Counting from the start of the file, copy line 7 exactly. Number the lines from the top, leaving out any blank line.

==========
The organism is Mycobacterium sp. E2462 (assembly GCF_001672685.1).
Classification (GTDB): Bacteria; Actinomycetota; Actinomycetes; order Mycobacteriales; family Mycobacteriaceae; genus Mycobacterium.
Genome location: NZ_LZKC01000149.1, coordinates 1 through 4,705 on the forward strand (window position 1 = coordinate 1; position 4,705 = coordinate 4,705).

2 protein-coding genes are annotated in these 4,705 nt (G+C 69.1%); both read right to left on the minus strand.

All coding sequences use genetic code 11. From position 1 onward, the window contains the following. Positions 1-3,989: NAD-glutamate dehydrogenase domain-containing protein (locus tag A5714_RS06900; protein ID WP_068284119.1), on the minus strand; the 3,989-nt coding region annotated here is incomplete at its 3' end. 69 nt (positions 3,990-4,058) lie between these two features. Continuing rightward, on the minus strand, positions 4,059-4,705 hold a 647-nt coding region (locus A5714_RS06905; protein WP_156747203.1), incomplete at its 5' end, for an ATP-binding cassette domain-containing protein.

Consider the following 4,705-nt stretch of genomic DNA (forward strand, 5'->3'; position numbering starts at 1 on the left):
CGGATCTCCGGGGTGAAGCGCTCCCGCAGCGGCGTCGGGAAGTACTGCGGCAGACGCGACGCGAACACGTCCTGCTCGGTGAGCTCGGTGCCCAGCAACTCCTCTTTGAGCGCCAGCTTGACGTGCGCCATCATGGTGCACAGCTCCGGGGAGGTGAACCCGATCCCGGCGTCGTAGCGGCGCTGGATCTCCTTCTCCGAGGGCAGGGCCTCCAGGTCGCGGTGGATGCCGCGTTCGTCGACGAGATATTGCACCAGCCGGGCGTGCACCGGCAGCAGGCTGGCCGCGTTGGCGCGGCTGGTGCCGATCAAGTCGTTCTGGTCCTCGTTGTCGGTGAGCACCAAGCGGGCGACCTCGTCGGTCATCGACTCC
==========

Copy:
CGGATCTCCGGGGTGAAGCGCTCCCGCAGCGGCGTCGGGAAGTACTGCGGCAGACGCGACGCGAACACGTCCTGCTCGGTGAGCTCGGTGCCCAGCAACTCCTCTTTGAGCGCCAGCTTGACGTGCGCCATCATGGTGCACAGCTCCGGGGAGGTGAACCCGATCCCGGCGTCGTAGCGGCGCTGGATCTCCTTCTCCGAGGGCAGGGCCTCCAGGTCGCGGTGGATGCCGCGTTCGTCGACGAGATATTGCACCAGCCGGGCGTGCACCGGCAGCAGGCTGGCCGCGTTGGCGCGGCTGGTGCCGATCAAGTCGTTCTGGTCCTCGTTGTCGGTGAGCACCAAGCGGGCGACCTCGTCGGTCATCGACTCC